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Cystic Fibrosis

Cystic fibrosis (SIS-tik fi-BRO-sis), or CF, is an inherited disease of the secretory (see-KREH-tor-ee) glands. Secretory glands include glands that make mucus and sweat.

"Inherited" means the disease is passed from parents to children through genes. People who have CF inherit two faulty genes for the disease—one from each parent. The parents likely don't have the disease themselves.

CF mainly affects the lungs, pancreas, liver, intestines, sinuses (More)


Understanding Cystic Fibrosis

  • Newborn Screening for Cystic Fibrosis
  • Cystic Fibrosis (OSU Patient Education Materials)
  • Cystic Fibrosis - ADAM
  • Cystic Fibrosis Tutorial (MedlinePlus)
  • Cystic Fibrosis: From the NIH (MedlinePlus)
  • Genetics Home Reference: Cystic Fibrosis (National Library of Medicine)
  • JAMA Patient Page - JAMA Patient Page (American Medical Association)
  • Late Diagnosis of Cystic Fibrosis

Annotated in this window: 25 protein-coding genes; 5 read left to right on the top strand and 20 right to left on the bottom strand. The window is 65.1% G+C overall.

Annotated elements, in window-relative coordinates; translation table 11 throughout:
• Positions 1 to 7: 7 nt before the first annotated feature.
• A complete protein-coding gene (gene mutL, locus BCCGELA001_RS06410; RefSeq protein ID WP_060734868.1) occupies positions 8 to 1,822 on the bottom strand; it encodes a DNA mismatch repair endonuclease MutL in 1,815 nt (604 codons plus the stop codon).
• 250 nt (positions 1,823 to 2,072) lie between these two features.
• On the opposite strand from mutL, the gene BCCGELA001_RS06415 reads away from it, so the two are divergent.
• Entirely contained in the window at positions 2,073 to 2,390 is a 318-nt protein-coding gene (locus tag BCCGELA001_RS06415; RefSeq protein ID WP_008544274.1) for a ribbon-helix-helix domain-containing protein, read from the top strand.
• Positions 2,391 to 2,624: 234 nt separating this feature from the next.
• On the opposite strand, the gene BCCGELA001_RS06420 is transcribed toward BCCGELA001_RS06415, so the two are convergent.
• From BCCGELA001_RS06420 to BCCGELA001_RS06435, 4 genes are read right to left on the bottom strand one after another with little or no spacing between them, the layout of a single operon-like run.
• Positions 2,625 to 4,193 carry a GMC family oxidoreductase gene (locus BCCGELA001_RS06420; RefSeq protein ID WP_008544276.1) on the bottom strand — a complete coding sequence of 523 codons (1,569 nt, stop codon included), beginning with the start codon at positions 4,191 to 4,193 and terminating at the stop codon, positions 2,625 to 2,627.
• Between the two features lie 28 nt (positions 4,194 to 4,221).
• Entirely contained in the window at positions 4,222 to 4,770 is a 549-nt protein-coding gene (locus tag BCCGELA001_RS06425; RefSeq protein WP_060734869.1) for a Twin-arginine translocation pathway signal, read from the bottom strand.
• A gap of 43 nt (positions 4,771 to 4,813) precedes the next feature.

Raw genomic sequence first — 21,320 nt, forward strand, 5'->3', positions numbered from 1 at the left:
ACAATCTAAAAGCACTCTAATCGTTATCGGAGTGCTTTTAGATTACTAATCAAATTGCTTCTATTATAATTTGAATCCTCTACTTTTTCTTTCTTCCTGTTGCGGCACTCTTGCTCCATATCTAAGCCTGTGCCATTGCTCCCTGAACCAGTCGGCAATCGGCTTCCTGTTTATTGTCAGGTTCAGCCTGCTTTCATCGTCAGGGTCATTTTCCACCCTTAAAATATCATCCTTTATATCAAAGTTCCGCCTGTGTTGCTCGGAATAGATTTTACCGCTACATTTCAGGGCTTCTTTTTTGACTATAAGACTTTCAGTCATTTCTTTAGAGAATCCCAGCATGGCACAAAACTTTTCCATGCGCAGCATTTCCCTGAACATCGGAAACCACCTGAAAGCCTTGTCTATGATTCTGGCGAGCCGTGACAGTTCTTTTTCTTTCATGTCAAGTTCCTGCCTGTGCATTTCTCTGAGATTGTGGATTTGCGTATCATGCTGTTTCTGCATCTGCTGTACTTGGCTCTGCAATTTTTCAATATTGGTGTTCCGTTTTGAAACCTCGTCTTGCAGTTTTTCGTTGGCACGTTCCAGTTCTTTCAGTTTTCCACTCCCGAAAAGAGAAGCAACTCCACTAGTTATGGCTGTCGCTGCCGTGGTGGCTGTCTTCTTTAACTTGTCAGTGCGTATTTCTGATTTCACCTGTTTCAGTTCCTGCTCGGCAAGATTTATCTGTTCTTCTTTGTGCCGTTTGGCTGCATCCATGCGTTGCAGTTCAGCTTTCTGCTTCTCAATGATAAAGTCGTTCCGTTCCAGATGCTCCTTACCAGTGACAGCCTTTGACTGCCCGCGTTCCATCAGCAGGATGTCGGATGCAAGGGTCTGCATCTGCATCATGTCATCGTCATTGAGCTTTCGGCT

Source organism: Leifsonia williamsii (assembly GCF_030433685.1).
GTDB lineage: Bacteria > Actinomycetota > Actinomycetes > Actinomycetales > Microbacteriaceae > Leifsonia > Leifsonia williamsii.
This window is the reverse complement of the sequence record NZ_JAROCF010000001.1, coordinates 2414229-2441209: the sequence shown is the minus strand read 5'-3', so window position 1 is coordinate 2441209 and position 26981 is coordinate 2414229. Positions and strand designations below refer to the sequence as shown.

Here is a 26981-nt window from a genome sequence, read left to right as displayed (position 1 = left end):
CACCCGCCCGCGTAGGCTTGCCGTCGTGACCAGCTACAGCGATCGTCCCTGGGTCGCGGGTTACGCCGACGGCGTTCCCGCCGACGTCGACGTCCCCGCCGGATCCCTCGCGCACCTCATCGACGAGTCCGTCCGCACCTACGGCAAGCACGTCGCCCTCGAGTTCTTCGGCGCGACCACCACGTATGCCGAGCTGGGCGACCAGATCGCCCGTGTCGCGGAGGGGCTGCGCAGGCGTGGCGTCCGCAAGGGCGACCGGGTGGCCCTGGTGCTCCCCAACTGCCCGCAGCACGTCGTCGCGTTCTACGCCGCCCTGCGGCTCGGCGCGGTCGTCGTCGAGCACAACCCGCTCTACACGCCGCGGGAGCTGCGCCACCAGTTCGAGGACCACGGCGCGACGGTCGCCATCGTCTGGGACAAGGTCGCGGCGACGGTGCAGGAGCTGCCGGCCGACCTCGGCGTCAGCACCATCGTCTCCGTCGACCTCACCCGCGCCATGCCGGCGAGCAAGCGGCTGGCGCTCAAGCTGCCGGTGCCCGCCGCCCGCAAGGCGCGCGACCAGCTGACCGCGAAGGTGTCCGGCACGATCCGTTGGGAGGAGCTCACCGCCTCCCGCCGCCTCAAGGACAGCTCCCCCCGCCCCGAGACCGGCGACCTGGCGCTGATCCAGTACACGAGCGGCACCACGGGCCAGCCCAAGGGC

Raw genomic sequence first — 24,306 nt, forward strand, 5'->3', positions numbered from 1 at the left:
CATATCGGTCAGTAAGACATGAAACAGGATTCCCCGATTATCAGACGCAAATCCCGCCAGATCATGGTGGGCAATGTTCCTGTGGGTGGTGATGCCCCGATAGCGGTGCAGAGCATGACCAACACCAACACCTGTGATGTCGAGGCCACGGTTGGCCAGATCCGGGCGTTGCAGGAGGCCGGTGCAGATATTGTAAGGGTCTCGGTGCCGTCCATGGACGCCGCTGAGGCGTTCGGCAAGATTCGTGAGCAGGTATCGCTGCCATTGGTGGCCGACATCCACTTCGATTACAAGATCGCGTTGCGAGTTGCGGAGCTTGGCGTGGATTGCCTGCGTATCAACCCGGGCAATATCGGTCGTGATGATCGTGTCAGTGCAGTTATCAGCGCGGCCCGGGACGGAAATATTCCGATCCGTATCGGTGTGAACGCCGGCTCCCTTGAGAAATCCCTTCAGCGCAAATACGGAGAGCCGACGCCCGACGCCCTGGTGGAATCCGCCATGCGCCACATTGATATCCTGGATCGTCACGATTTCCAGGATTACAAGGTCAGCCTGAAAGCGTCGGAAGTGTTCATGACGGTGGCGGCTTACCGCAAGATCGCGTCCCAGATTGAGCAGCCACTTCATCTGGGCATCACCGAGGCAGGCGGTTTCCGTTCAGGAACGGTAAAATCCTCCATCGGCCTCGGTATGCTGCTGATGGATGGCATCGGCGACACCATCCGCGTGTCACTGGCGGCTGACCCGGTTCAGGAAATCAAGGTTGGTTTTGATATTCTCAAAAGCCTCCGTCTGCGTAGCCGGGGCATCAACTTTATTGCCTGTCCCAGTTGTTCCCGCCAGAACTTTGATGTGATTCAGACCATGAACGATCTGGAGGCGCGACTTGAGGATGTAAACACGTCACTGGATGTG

• Learning about Cystic Fibrosis (National Human Genome Research Institute)
  • Learning about Cystic Fibrosis (National Human Genome Research Institute)
  • (More)

  • Commonly Asked Questions


    View All Q&As

  • Can I Be Diagnosed With CF At 61?
  • Can You Get Cystic Fibrosis At 51?
  • Could a Sweat Test Be Wrong?
  • Do I Have Cystic Fibrosis or Emphysema?
  • Do You Treat Borderline CF the Same as Typical CF?
  • I'm 24, How Did I Test Positive for CF?
  • Is CF Always Inherited?
  • What Is the Life Expectancy of Adults with CF?
  • What's the Chance of a CF Child?
  • Why Can't People with CF Stay in the Same Room?

  • Additional Information

  • Symptoms and Tests
  • Treatment
  • Complications
  • The Body
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    John S Heintz, MD
    The Ohio State University

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    Last Updated: Oct 10, 2014